The first thing
CEO Derek Hutson told me about the $8 million series B his company announced this morning was they didn't need it.
"I know there’s a lot of discussion in Austin about whether you can get growth funding in Austin, or if you have to be on East or West coast," Hutson said. "Well, this is a significant amount of money. It proves when you have a good company and a good team, the money is here in Austin."
In November, CTO Robert Reeves told me Datical was putting "rocket boosters" on its business. Evidently he wasn't kidding. The company tripled its revenue last year.
According to Hutson, the investment will afford hiring 25 new employees. Roughly half of those will be engineers and support and the other half in sales to drum up demand.
Not that bringing in business has ever been much of a hurdle for Datical. Since its founding in 2012, the company has garnered nearly $7 million in financing from investors (make that $15 million now) and a devoted customer base.
The company's golden goose is Datical DB, an enterprise-scale version of Liquibase, which is an open source tool created in 2006 by Nathan Voxland for managing database changes required by application updates.
But, to put it in layman's terms, managing changes to a database can be really, really hard.
Before Liquibase, the tedious and often manual process of database revisions languished for about 15 years while new tools and methods for software programming accelerated the rest of the development cycle.
The result was an industry full of frustrated and overworked database administrators sprinting just to keep up with their peers on large scale DevOps teams.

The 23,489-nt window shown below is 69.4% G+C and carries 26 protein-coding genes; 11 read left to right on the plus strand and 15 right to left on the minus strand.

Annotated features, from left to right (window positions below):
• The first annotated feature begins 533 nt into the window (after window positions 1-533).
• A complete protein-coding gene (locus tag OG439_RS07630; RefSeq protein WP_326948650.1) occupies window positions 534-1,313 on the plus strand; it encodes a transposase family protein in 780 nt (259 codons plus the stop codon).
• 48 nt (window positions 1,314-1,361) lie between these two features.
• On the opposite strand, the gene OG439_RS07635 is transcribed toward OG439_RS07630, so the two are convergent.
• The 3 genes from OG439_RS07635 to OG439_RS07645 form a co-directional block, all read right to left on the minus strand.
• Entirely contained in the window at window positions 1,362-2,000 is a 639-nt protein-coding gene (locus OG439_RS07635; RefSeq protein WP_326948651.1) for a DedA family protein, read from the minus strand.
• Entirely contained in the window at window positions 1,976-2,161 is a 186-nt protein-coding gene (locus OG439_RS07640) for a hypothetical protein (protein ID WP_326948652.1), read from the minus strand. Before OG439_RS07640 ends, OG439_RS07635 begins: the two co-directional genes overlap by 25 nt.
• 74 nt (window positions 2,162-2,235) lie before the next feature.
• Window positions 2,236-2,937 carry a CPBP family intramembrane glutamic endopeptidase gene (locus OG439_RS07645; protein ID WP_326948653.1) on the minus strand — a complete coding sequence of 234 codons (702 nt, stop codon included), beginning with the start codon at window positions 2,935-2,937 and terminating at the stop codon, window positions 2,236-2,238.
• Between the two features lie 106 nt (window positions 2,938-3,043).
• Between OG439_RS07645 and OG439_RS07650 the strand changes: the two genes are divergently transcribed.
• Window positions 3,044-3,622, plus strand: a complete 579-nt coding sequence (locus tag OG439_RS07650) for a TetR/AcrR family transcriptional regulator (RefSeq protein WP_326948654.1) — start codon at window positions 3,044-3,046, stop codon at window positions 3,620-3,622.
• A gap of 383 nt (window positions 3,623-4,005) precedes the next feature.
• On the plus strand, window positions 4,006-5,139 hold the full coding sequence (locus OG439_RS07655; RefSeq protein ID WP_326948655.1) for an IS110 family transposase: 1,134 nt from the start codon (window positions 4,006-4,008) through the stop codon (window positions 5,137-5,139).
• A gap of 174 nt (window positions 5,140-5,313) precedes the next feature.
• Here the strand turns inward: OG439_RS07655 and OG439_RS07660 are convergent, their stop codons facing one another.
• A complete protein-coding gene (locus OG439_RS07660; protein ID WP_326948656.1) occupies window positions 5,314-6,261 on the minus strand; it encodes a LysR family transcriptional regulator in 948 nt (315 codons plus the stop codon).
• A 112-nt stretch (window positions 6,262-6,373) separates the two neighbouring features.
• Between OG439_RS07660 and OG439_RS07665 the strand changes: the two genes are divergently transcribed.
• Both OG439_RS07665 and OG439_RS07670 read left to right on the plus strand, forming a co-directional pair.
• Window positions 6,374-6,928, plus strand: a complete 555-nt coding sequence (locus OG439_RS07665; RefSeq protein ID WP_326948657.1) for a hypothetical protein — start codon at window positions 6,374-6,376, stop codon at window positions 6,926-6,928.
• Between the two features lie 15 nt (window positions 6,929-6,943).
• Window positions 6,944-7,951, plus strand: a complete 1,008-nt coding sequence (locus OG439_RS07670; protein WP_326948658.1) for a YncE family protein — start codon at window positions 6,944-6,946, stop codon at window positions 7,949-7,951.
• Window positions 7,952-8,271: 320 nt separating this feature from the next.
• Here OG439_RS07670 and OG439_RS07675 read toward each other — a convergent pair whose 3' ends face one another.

To the teams and companies suffering that problem, Datical's solution is very valuable indeed. Plus, it integrates with a long list of enterprise development tools like IBM UrbanCode, Puppet and Chef, and has a customizable rules engine for enforcing corporate standards and reducing deployment risk.
So why take the money if they were already on a roll?
"We saw a tremendous amount of validation and maturity in the market," Hutson said. "People have invested in Agile and DevOps, and now they say the database is holding them back from delivering new applications into the enterprise faster."
And that's where Reeve's aforementioned rocket boosters come in.
The round was led by S3 Ventures with participation from existing investors Mercury Fund and Austin Ventures. S3 targets early stage startups whose IT solutions solve major business problems, then partners with the companies it invests in to advise them on strategy.
Other notable Austin firms in its portfolio include Gravitant and Pivot3.
Have a tip for us or know of a company that deserves coverage? Email us via [email protected].